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Down on the Ground with the Troubled Trees

By George Sibley

The onset of the wildfire season puts our forests back on the front page, but the wildfires are really just a visible symptom of larger troubles among the trees – troubles that track those “natural disasters” right back to us humans and some naive cultural choices.

Humans have always had a complex, extensive and intensive relationship with trees. Personally, I grew up back east, where human settlement was synonymous with clearing the forest, but I can’t imagine living in a place without trees that are taller than I am. When the Euro-Americans came west to the mostly treeless drylands, they brought trees with them. Gunnison was a sagebrush flat, but its founders immediately laid out a grid of irrigation ditches along with the grid of streets, and started growing trees as fast as they grew saloons.

I once found an old forestry textbook in a yard sale, which I bought solely because thumbing through it, my eyes fell on this statement: “A tree is a living organism, complex in its structure, and not entirely understood yet as to its function.” What struck me about that – there is not a word in that statement that is not also true for us humans, we are living organisms, complex in our structure, and who could pretend to entirely understand our function here? But I would say with some certainty, that our function on the planet is intimately tied to the function of the trees.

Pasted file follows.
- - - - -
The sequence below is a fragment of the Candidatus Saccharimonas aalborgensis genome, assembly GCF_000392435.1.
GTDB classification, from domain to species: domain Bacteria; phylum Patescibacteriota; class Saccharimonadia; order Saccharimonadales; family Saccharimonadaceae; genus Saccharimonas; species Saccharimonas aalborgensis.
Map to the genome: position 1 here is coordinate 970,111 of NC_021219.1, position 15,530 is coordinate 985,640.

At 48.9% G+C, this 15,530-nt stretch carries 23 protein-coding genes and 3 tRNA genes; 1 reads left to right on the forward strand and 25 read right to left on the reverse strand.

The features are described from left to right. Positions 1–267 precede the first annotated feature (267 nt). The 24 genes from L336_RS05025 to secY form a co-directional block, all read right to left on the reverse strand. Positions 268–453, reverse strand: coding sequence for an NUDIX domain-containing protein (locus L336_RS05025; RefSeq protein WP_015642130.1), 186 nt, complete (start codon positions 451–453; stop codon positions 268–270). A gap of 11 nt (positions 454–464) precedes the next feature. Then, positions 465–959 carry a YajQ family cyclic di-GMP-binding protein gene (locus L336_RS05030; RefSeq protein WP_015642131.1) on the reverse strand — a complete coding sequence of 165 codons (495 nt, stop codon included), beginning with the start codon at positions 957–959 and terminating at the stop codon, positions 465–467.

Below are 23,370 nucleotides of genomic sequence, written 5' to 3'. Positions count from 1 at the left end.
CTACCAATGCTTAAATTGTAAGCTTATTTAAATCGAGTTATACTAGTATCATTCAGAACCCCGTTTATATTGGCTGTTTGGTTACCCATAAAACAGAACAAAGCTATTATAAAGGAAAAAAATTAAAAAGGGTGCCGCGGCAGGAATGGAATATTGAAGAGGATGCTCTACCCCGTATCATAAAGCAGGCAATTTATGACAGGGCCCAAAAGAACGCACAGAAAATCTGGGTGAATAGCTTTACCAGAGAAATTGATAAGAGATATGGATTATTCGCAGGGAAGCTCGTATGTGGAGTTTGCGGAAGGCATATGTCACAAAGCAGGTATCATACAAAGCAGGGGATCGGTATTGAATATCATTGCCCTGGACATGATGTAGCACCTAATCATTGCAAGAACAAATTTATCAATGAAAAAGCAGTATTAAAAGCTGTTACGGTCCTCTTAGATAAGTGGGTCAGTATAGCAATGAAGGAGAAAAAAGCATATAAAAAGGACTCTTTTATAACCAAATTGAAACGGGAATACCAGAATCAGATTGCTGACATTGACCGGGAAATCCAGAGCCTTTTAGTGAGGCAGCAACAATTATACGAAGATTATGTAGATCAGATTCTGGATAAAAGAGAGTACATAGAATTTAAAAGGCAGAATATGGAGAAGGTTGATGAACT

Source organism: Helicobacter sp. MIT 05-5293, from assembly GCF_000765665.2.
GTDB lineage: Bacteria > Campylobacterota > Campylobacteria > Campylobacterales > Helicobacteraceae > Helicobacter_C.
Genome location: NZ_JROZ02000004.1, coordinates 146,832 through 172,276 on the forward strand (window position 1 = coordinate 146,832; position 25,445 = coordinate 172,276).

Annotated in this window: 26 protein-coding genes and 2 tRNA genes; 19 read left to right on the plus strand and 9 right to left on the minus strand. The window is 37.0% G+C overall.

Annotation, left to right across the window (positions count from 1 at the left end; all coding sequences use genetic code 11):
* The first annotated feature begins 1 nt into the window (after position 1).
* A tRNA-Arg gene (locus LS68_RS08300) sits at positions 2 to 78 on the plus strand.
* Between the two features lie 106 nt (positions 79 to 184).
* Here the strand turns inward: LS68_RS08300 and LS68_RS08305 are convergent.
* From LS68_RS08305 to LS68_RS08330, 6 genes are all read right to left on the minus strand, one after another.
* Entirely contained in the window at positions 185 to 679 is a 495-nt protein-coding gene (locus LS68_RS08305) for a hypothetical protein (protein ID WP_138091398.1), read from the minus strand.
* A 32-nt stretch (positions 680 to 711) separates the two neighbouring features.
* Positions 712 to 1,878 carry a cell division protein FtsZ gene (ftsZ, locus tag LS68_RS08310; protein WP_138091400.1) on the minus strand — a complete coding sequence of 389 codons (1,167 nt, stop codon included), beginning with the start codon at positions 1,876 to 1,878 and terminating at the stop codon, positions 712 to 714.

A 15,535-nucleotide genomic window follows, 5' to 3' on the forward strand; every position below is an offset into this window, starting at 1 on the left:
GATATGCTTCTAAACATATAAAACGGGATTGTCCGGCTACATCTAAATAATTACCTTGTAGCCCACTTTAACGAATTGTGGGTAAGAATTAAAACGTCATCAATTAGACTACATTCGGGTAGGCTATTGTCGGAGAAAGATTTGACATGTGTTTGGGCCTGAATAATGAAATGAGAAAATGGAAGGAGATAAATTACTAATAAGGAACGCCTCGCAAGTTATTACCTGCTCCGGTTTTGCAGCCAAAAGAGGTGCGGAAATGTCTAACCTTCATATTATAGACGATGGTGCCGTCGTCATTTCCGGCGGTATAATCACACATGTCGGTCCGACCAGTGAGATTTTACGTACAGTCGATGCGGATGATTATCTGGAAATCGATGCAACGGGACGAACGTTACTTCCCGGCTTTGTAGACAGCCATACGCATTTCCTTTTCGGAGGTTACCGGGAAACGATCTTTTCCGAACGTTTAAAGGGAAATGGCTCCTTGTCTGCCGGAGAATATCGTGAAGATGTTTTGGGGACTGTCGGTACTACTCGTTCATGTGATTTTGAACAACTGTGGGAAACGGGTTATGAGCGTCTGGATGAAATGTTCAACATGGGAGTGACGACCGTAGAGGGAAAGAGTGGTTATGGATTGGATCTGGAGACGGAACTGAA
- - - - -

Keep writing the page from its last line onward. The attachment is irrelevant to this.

Historically, humans have depended on trees in order to function at all. Until relatively recently – and this is still true for much of the world – trees were our principal energy resource (along with hay for our horsepower). We had known about coal and petroleum for centuries, but found them messy and hard to access; it was only when Europe and England suffered a major energy crisis during the 16th and 17th centuries that we were forced into seriously mining the fossil fuels.